Anonymous owns the California State Law Enforcement Association (CSLEA) website
Shortly before midnight on New Year’s Eve (I’m talking GMT here), Anonymous tweeted us all a happy new year.
I want to wish everyone a happy new year. Stay strong. Do what you feel is right. Respect your peers and love your people. We are Legion.
Then, just into the new year, it issued its warning.
2012: White security experts and their LEA colleagues: We’re coming for you and your mailspoolz. Why? because you’re a fucking cancer.
And then, just minutes later, it declared
http://CSLEA.com owned. California Statewide Law Enforcement Agency. #antisec owning LEA and Whitehats for fun and m4yh3m!
At the time of writing this, cslea.com is down.
Anonymous fascinates me. I must own to a sneaking sympathy for some of their aims. Who of us, apart from the 1%, does not at least in part and perhaps secretly support the 99%? But some of Anonymous’ comments leave me cold: “#antisec owning LEA and Whitehats for fun and m4yh3m!” is completely the wrong attitude. ‘Fun and mayhem’ is not for me a justifiable motive.
I see Anonymous as the heirs of the street protests of the ’60s and ’70s, only this is cyber protest rather than street protest (in the Lands of the Free, at least). And if anything, rebellion is more necessary now than it was then. We have less democracy, less freedom, and more surveillance, curtailment and restriction than ever before. The power of the 1% is stronger, more entrenched, better protected, and more coordinated than ever. This is just plain wrong.
But let’s look at Anonymous. One of the accusations leveled against it is that it publishes ‘personal’ information. From this CSLEA breach it has published email addresses and home addresses and phone numbers of the law enforcement officers. I don’t agree with this. But it’s collateral damage. And I don’t have the right to object to this without equally objecting to the very real ‘collateral’ damage of killed and maimed innocent civilians and children in Iraq and Afghanistan. And nor does the government – that is simple hypocrisy.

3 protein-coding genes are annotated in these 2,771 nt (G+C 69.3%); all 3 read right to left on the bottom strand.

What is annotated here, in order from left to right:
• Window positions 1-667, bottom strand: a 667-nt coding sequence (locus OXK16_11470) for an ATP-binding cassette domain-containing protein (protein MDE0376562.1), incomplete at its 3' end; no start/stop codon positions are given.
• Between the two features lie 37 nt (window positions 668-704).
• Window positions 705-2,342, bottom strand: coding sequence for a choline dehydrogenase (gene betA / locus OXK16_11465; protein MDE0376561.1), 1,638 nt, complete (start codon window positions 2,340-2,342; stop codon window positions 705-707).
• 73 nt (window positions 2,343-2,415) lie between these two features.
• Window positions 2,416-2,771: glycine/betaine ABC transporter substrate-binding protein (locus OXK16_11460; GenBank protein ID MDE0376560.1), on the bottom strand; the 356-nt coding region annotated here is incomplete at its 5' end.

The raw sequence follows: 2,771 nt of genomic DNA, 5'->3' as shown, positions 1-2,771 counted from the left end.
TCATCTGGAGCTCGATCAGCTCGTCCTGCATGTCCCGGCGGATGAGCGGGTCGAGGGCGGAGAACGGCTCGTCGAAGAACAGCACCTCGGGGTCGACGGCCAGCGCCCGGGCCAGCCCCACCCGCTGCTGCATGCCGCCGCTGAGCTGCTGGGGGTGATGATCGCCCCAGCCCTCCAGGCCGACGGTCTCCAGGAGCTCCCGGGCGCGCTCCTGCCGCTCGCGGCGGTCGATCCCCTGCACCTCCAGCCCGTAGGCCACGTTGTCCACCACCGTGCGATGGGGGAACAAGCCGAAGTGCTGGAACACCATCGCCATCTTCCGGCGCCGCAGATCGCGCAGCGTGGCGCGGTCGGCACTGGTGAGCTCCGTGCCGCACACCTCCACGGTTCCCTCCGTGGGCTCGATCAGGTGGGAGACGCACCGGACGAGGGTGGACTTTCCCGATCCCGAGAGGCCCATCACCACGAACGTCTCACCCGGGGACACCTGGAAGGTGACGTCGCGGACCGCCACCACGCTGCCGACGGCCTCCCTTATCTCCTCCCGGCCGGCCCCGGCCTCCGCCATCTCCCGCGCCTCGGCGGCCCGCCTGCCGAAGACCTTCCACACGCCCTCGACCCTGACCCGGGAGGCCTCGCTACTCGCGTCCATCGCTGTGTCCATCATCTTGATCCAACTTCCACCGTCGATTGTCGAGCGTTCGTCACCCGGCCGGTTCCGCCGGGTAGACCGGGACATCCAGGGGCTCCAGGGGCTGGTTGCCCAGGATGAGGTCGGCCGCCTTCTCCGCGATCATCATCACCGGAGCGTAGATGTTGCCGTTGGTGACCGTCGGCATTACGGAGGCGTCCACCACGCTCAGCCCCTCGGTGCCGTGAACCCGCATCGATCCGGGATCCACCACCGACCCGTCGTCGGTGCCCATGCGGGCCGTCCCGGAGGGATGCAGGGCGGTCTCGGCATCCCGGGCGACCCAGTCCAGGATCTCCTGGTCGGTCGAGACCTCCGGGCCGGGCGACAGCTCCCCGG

In its favour, Anonymous takes great delight in exposing sloppy security. And CSLEA was certainly sloppy. The defacement includes a long text message, stating
In all fairness, they did make an effort to secure their systems after discovery of the breach. They changed a few admin passwords and deleted a few backdoors. Shut mail down for a few days. They also finally decided to set a root mysql password, but we got the new one: “vanguard”. We noticed that you got rid of the credit card table, and most of the users in your database. Still haven’t figured out how to safely hash passwords though: we really loved your change from ‘redd555′ to ‘blu444′. Clever.
‘vanguard’ and ‘redd555’ and ‘blu444’ are hardly strong passwords – and pretty meaningless when Anonymous was already/still on the inside. So the activities and successes of Anonymous could be a wake-up call for us all to enforce and ensure better security on our own systems. In the meantime I shall continue to watch this battle between the establishment and the anti-establishment from the outside; just as for the most part I did in the 60s and 70s. I didn’t know then whether the protests were a catalyst for change or were a result of change; and I don’t know now. The one thing that is certain is that things MUST change.